These historical vignettes tell us something about the serious matters that secrecy has addressed over the years. They also tell us something about the sad point at which our strata communities have arrived.

We have introduced secret voting not to fight crime and corruption but to opt out of direct talk on interpersonal matters and decisions about the way we share space and property.

Those responsible should be ostracised.

Discounts and other magic tricks to get levies paid on time and on budget

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ten-percent-off-1424810_1280Among the many differences between Queensland and the rest of the country is the enthusiastic use of levy discounts north of the border.

It’s a simple concept – work out your strata budget, add 10% and then offer that much as a discount for payment by the due date.

It is effectively a legal form of penalty – late payers have to pay 10% more than others and still get charged interest and costs for recovery action. The owners corporation still has the money it needs, even if in the best case scenario everyone pays on time.

We’ve had this power in NSW for decades but the concept has never really taken off here.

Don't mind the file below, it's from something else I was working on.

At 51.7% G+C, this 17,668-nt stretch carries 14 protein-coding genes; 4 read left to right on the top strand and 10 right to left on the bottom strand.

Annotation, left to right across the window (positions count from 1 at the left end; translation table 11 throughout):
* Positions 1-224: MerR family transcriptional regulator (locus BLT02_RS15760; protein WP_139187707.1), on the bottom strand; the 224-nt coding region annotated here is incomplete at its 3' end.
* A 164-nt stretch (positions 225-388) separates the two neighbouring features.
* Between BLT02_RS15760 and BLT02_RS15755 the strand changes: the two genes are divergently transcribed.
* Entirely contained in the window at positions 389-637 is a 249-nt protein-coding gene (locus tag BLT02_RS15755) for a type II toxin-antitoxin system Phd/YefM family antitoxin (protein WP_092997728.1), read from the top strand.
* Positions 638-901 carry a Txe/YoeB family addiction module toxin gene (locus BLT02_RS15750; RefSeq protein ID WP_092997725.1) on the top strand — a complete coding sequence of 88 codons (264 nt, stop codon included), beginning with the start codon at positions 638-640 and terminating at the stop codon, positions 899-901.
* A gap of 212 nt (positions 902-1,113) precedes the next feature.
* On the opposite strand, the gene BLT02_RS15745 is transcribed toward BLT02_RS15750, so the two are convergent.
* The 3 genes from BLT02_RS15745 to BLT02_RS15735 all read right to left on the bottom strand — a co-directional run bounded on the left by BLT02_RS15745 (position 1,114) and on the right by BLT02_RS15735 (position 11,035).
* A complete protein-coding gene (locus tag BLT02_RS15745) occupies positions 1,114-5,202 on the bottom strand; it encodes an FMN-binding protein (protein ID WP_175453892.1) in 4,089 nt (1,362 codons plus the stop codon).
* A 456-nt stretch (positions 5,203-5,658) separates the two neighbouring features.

The power to do this has been retained in the new strata laws beginning 30 November 2016, and perhaps there is a new imperative for it to be considered in the armory of collection tactics.

The new laws are soft on levy collection. They introduce the concept of an overdue levy repayment plan and, while given at the discretion of the owners corporation, the very existence of such a thing will encourage the professional late payers to ask for the accommodation.

The main objection seems to be from strata managers who are left to explain to people why they can’t have their discounts even though they missed the due date. In this new strata world order, it might be easier for managers to take a bit of heat on discounts rather than working in other ways to collect money from late payers.

In parts where there has been oversupply of apartments, levy collections will get harder, particularly where developers get caught with unsold apartments, so the humble discount may yet have its day.

 

PS – Fun fact: when you try this, market the benefit to your owners as ‘Get $ off’ rather than ‘Save $’ – the behavioural economists say people respond better to a gain (Get $ off) than avoiding a loss (Save $). Apparently the carrot is indeed mightier than the stick.